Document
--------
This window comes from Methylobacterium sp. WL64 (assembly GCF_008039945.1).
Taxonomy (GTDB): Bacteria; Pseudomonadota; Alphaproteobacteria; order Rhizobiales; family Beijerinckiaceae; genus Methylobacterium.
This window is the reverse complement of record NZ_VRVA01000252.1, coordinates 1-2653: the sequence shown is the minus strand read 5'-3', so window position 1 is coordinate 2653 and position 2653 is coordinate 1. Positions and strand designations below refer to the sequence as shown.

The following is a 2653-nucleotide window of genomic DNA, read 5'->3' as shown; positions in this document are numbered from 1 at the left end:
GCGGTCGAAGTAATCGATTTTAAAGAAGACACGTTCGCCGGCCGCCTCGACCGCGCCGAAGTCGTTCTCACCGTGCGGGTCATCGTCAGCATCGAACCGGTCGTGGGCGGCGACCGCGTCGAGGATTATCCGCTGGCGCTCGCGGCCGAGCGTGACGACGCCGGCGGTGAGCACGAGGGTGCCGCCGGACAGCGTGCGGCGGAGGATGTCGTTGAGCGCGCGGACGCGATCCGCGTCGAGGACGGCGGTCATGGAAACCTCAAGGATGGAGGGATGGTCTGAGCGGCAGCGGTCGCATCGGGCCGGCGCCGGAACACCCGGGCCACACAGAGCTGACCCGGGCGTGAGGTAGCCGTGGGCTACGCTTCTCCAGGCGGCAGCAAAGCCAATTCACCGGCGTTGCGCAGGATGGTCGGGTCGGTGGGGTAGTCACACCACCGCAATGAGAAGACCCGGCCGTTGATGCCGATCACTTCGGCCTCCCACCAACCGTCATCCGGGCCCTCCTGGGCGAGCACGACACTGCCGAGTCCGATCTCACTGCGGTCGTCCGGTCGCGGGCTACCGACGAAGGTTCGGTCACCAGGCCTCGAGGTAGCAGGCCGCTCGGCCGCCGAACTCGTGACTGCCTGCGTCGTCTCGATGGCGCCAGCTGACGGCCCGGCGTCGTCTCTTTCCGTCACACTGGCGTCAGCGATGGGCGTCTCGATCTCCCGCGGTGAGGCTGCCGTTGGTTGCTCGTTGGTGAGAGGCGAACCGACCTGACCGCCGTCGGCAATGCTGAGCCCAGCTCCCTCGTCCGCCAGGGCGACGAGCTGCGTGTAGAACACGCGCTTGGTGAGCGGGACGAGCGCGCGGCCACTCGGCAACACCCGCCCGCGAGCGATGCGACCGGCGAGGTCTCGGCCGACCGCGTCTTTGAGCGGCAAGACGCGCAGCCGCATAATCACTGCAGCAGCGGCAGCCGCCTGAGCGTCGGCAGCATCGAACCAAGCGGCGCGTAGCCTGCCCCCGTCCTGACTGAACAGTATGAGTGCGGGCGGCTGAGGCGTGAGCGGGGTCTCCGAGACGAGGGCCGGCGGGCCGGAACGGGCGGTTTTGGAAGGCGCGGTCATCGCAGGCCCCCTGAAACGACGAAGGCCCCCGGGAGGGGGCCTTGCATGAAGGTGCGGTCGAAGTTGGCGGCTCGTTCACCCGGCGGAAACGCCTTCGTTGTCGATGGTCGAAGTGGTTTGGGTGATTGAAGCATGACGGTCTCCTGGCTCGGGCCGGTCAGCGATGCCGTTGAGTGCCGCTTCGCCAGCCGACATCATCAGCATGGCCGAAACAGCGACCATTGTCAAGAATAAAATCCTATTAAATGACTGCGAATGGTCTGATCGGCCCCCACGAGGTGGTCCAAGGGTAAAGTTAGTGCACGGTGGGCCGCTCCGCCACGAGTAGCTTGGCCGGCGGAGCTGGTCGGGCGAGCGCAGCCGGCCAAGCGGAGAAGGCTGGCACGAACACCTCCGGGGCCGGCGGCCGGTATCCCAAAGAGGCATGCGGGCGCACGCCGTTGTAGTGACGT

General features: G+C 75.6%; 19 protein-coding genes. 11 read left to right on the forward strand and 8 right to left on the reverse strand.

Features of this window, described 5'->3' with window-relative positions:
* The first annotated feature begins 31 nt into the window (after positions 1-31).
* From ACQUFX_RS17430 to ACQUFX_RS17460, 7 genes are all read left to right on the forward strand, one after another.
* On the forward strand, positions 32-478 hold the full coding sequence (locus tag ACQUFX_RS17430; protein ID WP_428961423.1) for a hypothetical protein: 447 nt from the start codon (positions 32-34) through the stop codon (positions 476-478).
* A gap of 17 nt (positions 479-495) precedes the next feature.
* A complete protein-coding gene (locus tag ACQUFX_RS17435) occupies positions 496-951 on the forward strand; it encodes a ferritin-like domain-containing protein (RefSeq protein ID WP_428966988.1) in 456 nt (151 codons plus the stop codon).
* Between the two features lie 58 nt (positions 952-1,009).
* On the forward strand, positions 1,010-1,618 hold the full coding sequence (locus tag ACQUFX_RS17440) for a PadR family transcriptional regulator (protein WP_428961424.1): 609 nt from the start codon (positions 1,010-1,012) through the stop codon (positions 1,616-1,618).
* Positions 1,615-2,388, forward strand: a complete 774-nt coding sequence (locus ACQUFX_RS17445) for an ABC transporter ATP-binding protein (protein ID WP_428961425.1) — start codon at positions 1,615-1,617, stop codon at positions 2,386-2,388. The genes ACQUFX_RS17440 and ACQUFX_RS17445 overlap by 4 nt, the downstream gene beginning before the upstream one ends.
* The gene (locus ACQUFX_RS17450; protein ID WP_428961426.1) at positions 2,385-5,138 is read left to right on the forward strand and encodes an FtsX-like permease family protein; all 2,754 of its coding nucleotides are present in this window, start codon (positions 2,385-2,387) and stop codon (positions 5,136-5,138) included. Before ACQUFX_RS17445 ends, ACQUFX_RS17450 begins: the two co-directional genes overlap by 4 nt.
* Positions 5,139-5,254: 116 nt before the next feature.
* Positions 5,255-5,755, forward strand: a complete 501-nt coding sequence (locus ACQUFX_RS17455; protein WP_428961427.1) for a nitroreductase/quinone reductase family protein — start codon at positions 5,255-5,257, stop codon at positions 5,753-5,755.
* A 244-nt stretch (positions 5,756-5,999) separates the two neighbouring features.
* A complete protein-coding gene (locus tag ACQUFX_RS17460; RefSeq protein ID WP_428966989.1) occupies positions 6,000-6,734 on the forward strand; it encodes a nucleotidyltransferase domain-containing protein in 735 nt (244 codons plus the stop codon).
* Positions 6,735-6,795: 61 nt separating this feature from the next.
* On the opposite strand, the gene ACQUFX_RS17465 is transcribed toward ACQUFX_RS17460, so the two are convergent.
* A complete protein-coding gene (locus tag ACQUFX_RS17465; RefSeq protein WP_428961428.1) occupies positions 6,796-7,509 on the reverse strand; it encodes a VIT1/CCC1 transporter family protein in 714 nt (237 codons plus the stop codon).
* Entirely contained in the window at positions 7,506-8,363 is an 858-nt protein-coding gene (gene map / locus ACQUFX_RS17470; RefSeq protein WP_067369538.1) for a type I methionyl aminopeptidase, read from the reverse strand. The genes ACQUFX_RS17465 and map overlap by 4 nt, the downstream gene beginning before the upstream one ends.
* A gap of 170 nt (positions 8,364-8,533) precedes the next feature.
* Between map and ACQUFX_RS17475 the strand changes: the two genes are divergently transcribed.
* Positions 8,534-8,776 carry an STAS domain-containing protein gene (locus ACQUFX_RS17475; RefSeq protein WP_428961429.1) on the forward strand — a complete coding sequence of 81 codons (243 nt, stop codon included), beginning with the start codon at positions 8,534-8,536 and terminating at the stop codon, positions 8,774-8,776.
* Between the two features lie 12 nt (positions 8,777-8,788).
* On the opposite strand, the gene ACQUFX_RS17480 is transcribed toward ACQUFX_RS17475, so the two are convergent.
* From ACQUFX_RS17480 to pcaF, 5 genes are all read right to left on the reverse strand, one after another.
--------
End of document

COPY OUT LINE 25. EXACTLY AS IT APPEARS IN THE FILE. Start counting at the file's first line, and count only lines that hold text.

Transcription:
* A gap of 170 nt (positions 8,364-8,533) precedes the next feature.